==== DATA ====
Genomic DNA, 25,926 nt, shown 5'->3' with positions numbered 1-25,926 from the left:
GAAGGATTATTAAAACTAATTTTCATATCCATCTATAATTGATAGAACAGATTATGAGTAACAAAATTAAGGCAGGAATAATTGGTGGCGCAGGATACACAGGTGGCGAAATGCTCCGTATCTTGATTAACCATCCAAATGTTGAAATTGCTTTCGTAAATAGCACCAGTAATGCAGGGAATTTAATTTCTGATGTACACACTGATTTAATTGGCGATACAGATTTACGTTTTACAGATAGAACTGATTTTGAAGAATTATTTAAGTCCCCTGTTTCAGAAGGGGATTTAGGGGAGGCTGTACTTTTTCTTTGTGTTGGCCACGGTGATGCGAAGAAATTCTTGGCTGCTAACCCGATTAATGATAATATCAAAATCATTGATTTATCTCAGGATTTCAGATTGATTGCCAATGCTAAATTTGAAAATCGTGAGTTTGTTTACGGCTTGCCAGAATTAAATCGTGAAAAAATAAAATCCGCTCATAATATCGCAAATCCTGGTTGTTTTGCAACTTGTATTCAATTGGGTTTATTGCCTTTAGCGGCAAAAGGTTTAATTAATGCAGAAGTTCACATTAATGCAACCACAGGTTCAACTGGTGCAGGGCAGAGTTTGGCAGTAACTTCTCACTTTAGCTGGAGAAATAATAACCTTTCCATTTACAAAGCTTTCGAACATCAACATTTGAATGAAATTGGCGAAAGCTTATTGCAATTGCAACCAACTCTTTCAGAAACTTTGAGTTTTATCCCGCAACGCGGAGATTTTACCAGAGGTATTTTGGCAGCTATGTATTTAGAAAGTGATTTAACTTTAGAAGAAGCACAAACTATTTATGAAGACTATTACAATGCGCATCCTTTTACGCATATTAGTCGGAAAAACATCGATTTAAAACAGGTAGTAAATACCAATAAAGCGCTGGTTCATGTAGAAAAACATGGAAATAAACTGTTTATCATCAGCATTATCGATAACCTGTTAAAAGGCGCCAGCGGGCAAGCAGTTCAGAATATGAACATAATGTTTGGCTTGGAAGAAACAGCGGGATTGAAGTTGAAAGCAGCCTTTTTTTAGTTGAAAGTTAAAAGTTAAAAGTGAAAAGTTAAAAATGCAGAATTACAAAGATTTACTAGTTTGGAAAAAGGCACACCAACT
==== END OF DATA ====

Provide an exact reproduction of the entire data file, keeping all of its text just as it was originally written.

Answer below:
Genomic DNA, 25,926 nt, shown 5'->3' with positions numbered 1-25,926 from the left:
GAAGGATTATTAAAACTAATTTTCATATCCATCTATAATTGATAGAACAGATTATGAGTAACAAAATTAAGGCAGGAATAATTGGTGGCGCAGGATACACAGGTGGCGAAATGCTCCGTATCTTGATTAACCATCCAAATGTTGAAATTGCTTTCGTAAATAGCACCAGTAATGCAGGGAATTTAATTTCTGATGTACACACTGATTTAATTGGCGATACAGATTTACGTTTTACAGATAGAACTGATTTTGAAGAATTATTTAAGTCCCCTGTTTCAGAAGGGGATTTAGGGGAGGCTGTACTTTTTCTTTGTGTTGGCCACGGTGATGCGAAGAAATTCTTGGCTGCTAACCCGATTAATGATAATATCAAAATCATTGATTTATCTCAGGATTTCAGATTGATTGCCAATGCTAAATTTGAAAATCGTGAGTTTGTTTACGGCTTGCCAGAATTAAATCGTGAAAAAATAAAATCCGCTCATAATATCGCAAATCCTGGTTGTTTTGCAACTTGTATTCAATTGGGTTTATTGCCTTTAGCGGCAAAAGGTTTAATTAATGCAGAAGTTCACATTAATGCAACCACAGGTTCAACTGGTGCAGGGCAGAGTTTGGCAGTAACTTCTCACTTTAGCTGGAGAAATAATAACCTTTCCATTTACAAAGCTTTCGAACATCAACATTTGAATGAAATTGGCGAAAGCTTATTGCAATTGCAACCAACTCTTTCAGAAACTTTGAGTTTTATCCCGCAACGCGGAGATTTTACCAGAGGTATTTTGGCAGCTATGTATTTAGAAAGTGATTTAACTTTAGAAGAAGCACAAACTATTTATGAAGACTATTACAATGCGCATCCTTTTACGCATATTAGTCGGAAAAACATCGATTTAAAACAGGTAGTAAATACCAATAAAGCGCTGGTTCATGTAGAAAAACATGGAAATAAACTGTTTATCATCAGCATTATCGATAACCTGTTAAAAGGCGCCAGCGGGCAAGCAGTTCAGAATATGAACATAATGTTTGGCTTGGAAGAAACAGCGGGATTGAAGTTGAAAGCAGCCTTTTTTTAGTTGAAAGTTAAAAGTTAAAAGTGAAAAGTTAAAAATGCAGAATTACAAAGATTTACTAGTTTGGAAAAAGGCACACCAACT